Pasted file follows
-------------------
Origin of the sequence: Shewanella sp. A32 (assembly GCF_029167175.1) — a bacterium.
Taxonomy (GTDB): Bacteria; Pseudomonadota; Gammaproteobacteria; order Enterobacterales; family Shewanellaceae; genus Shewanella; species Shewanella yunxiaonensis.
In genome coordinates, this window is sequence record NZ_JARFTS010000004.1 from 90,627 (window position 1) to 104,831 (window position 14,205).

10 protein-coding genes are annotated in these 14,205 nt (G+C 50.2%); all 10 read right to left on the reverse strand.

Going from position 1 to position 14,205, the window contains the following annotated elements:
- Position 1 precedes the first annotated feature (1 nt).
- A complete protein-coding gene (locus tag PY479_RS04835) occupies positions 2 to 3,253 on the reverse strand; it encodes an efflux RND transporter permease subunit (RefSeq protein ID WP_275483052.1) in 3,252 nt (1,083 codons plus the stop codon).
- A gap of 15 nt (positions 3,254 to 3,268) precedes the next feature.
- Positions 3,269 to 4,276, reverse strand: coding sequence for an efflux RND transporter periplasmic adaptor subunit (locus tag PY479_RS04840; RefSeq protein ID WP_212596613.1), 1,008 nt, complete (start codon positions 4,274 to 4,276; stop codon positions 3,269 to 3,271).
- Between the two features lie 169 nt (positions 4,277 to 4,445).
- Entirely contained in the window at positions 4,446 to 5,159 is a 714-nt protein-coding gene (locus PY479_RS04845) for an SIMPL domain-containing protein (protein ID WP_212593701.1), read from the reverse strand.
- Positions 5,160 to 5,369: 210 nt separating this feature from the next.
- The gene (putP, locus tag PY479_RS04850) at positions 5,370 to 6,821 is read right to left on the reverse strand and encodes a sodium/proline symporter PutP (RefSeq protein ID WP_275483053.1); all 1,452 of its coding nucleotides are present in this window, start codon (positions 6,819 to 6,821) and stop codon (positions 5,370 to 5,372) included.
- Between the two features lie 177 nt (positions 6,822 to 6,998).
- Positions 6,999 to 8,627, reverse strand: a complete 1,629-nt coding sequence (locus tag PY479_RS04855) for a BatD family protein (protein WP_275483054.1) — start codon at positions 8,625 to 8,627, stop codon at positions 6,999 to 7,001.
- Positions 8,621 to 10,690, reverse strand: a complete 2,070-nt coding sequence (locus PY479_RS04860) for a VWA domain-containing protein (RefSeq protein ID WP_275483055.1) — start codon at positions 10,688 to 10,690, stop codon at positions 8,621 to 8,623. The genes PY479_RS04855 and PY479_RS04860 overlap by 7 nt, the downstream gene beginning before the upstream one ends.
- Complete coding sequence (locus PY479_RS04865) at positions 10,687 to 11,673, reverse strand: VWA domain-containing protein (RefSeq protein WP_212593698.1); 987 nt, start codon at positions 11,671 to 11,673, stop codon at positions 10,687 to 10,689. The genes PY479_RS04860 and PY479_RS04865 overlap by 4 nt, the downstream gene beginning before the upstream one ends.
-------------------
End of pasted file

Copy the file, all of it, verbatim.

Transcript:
Origin of the sequence: Shewanella sp. A32 (assembly GCF_029167175.1) — a bacterium.
Taxonomy (GTDB): Bacteria; Pseudomonadota; Gammaproteobacteria; order Enterobacterales; family Shewanellaceae; genus Shewanella; species Shewanella yunxiaonensis.
In genome coordinates, this window is sequence record NZ_JARFTS010000004.1 from 90,627 (window position 1) to 104,831 (window position 14,205).

10 protein-coding genes are annotated in these 14,205 nt (G+C 50.2%); all 10 read right to left on the reverse strand.

Going from position 1 to position 14,205, the window contains the following annotated elements:
- Position 1 precedes the first annotated feature (1 nt).
- A complete protein-coding gene (locus tag PY479_RS04835) occupies positions 2 to 3,253 on the reverse strand; it encodes an efflux RND transporter permease subunit (RefSeq protein ID WP_275483052.1) in 3,252 nt (1,083 codons plus the stop codon).
- A gap of 15 nt (positions 3,254 to 3,268) precedes the next feature.
- Positions 3,269 to 4,276, reverse strand: coding sequence for an efflux RND transporter periplasmic adaptor subunit (locus tag PY479_RS04840; RefSeq protein ID WP_212596613.1), 1,008 nt, complete (start codon positions 4,274 to 4,276; stop codon positions 3,269 to 3,271).
- Between the two features lie 169 nt (positions 4,277 to 4,445).
- Entirely contained in the window at positions 4,446 to 5,159 is a 714-nt protein-coding gene (locus PY479_RS04845) for an SIMPL domain-containing protein (protein ID WP_212593701.1), read from the reverse strand.
- Positions 5,160 to 5,369: 210 nt separating this feature from the next.
- The gene (putP, locus tag PY479_RS04850) at positions 5,370 to 6,821 is read right to left on the reverse strand and encodes a sodium/proline symporter PutP (RefSeq protein ID WP_275483053.1); all 1,452 of its coding nucleotides are present in this window, start codon (positions 6,819 to 6,821) and stop codon (positions 5,370 to 5,372) included.
- Between the two features lie 177 nt (positions 6,822 to 6,998).
- Positions 6,999 to 8,627, reverse strand: a complete 1,629-nt coding sequence (locus tag PY479_RS04855) for a BatD family protein (protein WP_275483054.1) — start codon at positions 8,625 to 8,627, stop codon at positions 6,999 to 7,001.
- Positions 8,621 to 10,690, reverse strand: a complete 2,070-nt coding sequence (locus PY479_RS04860) for a VWA domain-containing protein (RefSeq protein ID WP_275483055.1) — start codon at positions 10,688 to 10,690, stop codon at positions 8,621 to 8,623. The genes PY479_RS04855 and PY479_RS04860 overlap by 7 nt, the downstream gene beginning before the upstream one ends.
- Complete coding sequence (locus PY479_RS04865) at positions 10,687 to 11,673, reverse strand: VWA domain-containing protein (RefSeq protein WP_212593698.1); 987 nt, start codon at positions 11,671 to 11,673, stop codon at positions 10,687 to 10,689. The genes PY479_RS04860 and PY479_RS04865 overlap by 4 nt, the downstream gene beginning before the upstream one ends.